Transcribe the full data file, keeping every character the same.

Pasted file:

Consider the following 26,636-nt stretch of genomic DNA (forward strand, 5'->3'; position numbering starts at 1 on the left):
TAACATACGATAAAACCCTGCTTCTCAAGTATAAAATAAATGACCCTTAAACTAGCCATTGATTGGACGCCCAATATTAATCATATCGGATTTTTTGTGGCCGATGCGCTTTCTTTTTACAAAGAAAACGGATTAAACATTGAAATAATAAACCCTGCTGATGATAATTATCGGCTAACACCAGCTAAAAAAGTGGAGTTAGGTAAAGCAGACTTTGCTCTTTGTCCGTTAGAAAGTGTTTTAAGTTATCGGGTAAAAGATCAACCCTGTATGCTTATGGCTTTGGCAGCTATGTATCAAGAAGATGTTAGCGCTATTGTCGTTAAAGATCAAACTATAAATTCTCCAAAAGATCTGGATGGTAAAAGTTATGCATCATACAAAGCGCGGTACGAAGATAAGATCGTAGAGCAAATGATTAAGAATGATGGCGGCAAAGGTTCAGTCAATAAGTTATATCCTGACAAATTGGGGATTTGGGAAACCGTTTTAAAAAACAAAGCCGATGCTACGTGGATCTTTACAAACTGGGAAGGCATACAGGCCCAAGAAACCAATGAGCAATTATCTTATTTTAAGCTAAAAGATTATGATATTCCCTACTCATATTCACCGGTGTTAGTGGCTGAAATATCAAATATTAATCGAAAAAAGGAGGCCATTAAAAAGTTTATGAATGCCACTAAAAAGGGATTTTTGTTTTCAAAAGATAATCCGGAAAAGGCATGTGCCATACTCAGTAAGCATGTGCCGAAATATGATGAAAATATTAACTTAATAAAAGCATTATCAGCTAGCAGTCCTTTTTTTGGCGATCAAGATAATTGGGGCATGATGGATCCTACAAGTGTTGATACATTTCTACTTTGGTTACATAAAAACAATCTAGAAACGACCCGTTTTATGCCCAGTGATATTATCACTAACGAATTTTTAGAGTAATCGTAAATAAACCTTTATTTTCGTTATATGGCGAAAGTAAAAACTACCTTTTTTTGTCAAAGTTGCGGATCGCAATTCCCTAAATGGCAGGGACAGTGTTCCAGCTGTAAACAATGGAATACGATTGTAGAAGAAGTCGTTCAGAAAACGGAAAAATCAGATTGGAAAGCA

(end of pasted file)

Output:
Consider the following 26,636-nt stretch of genomic DNA (forward strand, 5'->3'; position numbering starts at 1 on the left):
TAACATACGATAAAACCCTGCTTCTCAAGTATAAAATAAATGACCCTTAAACTAGCCATTGATTGGACGCCCAATATTAATCATATCGGATTTTTTGTGGCCGATGCGCTTTCTTTTTACAAAGAAAACGGATTAAACATTGAAATAATAAACCCTGCTGATGATAATTATCGGCTAACACCAGCTAAAAAAGTGGAGTTAGGTAAAGCAGACTTTGCTCTTTGTCCGTTAGAAAGTGTTTTAAGTTATCGGGTAAAAGATCAACCCTGTATGCTTATGGCTTTGGCAGCTATGTATCAAGAAGATGTTAGCGCTATTGTCGTTAAAGATCAAACTATAAATTCTCCAAAAGATCTGGATGGTAAAAGTTATGCATCATACAAAGCGCGGTACGAAGATAAGATCGTAGAGCAAATGATTAAGAATGATGGCGGCAAAGGTTCAGTCAATAAGTTATATCCTGACAAATTGGGGATTTGGGAAACCGTTTTAAAAAACAAAGCCGATGCTACGTGGATCTTTACAAACTGGGAAGGCATACAGGCCCAAGAAACCAATGAGCAATTATCTTATTTTAAGCTAAAAGATTATGATATTCCCTACTCATATTCACCGGTGTTAGTGGCTGAAATATCAAATATTAATCGAAAAAAGGAGGCCATTAAAAAGTTTATGAATGCCACTAAAAAGGGATTTTTGTTTTCAAAAGATAATCCGGAAAAGGCATGTGCCATACTCAGTAAGCATGTGCCGAAATATGATGAAAATATTAACTTAATAAAAGCATTATCAGCTAGCAGTCCTTTTTTTGGCGATCAAGATAATTGGGGCATGATGGATCCTACAAGTGTTGATACATTTCTACTTTGGTTACATAAAAACAATCTAGAAACGACCCGTTTTATGCCCAGTGATATTATCACTAACGAATTTTTAGAGTAATCGTAAATAAACCTTTATTTTCGTTATATGGCGAAAGTAAAAACTACCTTTTTTTGTCAAAGTTGCGGATCGCAATTCCCTAAATGGCAGGGACAGTGTTCCAGCTGTAAACAATGGAATACGATTGTAGAAGAAGTCGTTCAGAAAACGGAAAAATCAGATTGGAAAGCA